Many-a-times you resolve to be good and healthy, watch what you eat, ditch sugar, only to ruin the whole thing with some crazy sweet binge. When sugar cravings begin to rule your life, you end up with problems like heart diseases, obesity, high blood pressure and several others.A new research has found that sugar can directly affect the risk factors like blood pressure and independent of weight gain that cause heart diseases.
Research Fellow with Otago’s Department of Human Nutrition Dr Lisa Te Morenga, Professor Jim Mann and colleagues ahve conducted a review and meta-analysis of all international studies that compared the effects of higher versus lower added sugar consumption on blood pressure and lipids. They located dietary intervention trials published in English-speaking journals between 1965 and 2013, comparing diets where the only intended differences were the amount of sugars and non-sugar carbohydrates consumed by the participants, and which measured the effects of these diets on lipids and blood pressure. They found 37 trials reporting effects on lipids and 12 reporting effects on blood pressure. The findings from the individual trials were then pooled to determine the overall effects from all the studies.
"Our analysis confirmed that sugars contribute to cardiovascular risk, independent of the effect of sugars on body weight," says Dr Te Morenga.
"Although the effects of sugars on blood pressure and lipids are relatively modest, our findings support public health recommendations to reduce added sugar in our diets as one of the measures which might be expected to reduce the global burden of cardiovascular diseases."
Dr Te Morenga says previous research showed that there did not appear to be any special metabolic effect of sugars making people more likely to gain weight on high-sugar diets compared with low sugar diets when the total amount of carbohydrates and energy remains the same.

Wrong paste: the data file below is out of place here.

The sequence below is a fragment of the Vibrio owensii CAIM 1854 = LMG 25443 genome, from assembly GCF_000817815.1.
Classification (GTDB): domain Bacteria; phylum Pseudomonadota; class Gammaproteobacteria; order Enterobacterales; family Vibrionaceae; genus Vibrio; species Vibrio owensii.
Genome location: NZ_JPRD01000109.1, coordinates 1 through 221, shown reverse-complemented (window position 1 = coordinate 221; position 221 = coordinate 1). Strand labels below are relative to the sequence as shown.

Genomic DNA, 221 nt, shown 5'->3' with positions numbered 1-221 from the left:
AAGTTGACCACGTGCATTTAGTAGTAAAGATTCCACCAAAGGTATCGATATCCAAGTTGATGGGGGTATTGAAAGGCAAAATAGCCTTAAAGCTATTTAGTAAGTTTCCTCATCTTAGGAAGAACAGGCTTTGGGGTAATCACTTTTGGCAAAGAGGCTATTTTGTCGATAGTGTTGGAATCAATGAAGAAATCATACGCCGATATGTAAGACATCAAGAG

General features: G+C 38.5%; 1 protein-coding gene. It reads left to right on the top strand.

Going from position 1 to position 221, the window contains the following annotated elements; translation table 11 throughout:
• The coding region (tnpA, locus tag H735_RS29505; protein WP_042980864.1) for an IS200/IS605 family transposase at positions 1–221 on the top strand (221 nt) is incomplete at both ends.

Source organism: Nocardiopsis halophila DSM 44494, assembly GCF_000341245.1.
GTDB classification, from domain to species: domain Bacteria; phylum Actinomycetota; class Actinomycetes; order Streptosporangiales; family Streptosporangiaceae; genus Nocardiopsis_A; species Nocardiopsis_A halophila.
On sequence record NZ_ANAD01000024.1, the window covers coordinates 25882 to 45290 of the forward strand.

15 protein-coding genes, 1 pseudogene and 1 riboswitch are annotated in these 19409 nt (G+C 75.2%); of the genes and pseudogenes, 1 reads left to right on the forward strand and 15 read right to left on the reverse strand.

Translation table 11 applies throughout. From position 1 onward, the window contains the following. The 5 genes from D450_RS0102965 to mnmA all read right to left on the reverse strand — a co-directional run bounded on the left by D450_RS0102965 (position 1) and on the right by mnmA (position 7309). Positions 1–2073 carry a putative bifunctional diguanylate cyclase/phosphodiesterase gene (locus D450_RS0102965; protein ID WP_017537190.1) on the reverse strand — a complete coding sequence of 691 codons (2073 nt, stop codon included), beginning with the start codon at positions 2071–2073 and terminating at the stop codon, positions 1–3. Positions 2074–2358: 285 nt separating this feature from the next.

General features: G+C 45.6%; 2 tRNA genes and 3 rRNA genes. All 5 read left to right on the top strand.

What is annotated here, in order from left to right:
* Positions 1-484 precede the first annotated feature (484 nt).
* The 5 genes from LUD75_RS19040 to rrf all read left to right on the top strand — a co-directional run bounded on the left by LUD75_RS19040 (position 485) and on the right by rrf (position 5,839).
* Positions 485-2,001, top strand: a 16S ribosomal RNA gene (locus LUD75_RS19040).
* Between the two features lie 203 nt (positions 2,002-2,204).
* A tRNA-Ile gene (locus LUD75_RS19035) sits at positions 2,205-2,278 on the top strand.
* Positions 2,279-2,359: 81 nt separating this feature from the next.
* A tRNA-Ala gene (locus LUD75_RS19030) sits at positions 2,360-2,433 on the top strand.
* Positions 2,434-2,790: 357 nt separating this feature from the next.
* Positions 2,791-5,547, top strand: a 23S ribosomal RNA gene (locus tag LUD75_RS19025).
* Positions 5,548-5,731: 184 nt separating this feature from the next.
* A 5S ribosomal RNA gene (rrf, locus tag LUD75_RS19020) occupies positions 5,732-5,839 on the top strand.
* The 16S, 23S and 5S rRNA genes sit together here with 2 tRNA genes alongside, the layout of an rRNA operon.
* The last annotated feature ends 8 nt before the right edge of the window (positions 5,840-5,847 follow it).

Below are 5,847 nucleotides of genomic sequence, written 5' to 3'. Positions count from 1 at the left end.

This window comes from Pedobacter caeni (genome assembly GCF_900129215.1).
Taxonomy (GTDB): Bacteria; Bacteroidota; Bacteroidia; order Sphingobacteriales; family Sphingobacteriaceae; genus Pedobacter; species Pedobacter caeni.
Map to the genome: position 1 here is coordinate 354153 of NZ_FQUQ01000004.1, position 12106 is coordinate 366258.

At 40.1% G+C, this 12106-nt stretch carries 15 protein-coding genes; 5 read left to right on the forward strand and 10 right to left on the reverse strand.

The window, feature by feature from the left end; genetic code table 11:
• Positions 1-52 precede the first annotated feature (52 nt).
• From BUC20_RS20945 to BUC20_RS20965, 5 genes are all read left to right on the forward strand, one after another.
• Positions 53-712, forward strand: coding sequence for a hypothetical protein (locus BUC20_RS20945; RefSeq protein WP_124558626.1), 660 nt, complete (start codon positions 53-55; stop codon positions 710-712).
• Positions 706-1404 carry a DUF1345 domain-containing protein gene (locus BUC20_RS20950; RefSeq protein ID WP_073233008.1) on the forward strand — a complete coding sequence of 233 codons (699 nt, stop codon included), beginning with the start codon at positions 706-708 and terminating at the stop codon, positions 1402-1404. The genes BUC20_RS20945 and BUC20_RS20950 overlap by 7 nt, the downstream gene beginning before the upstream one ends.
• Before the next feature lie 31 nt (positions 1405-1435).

"However our latest study did find significant effects of sugars on lipids and blood pressure among these types of energy-controlled studies. This suggests that our bodies handle sugar differently to other types of carbohydrates."
"We were also relatively surprised that there was a positive association between sugars and cardiometabolic risk factors given that a large body of the research which met our inclusion criteria is funded by the food industry. This is because such trials are less likely to find a significant association between sugars and health outcomes.
"In subgroup analyses we showed that by excluding the trials funded by the food/sugar industry, we found larger effects of sugar on lipids and blood pressure."
She adds that the release of their findings online in the American Journal of Clinical Nutrition is very timely as national and international organisations are considering recommendations on safe dietary sugar intakes.
"Our work provides further evidence to support these recommendations which have been disputed by the food industry," she says.
According to a previous research done in June 2013, by The University of Texas Health Science Center at Houston, eating too much sugar can set people down a pathway to heart failure. The researchers said that a single molecule, the glucose metabolite glucose 6-phosphate (G6P) causes stress to the heart that changes the muscle proteins and induces poor pump function leading to heart failure. G6P can accumulate from eating too much starch and/or sugar. This resaerch was published in the Journal of American Heart Associattion.
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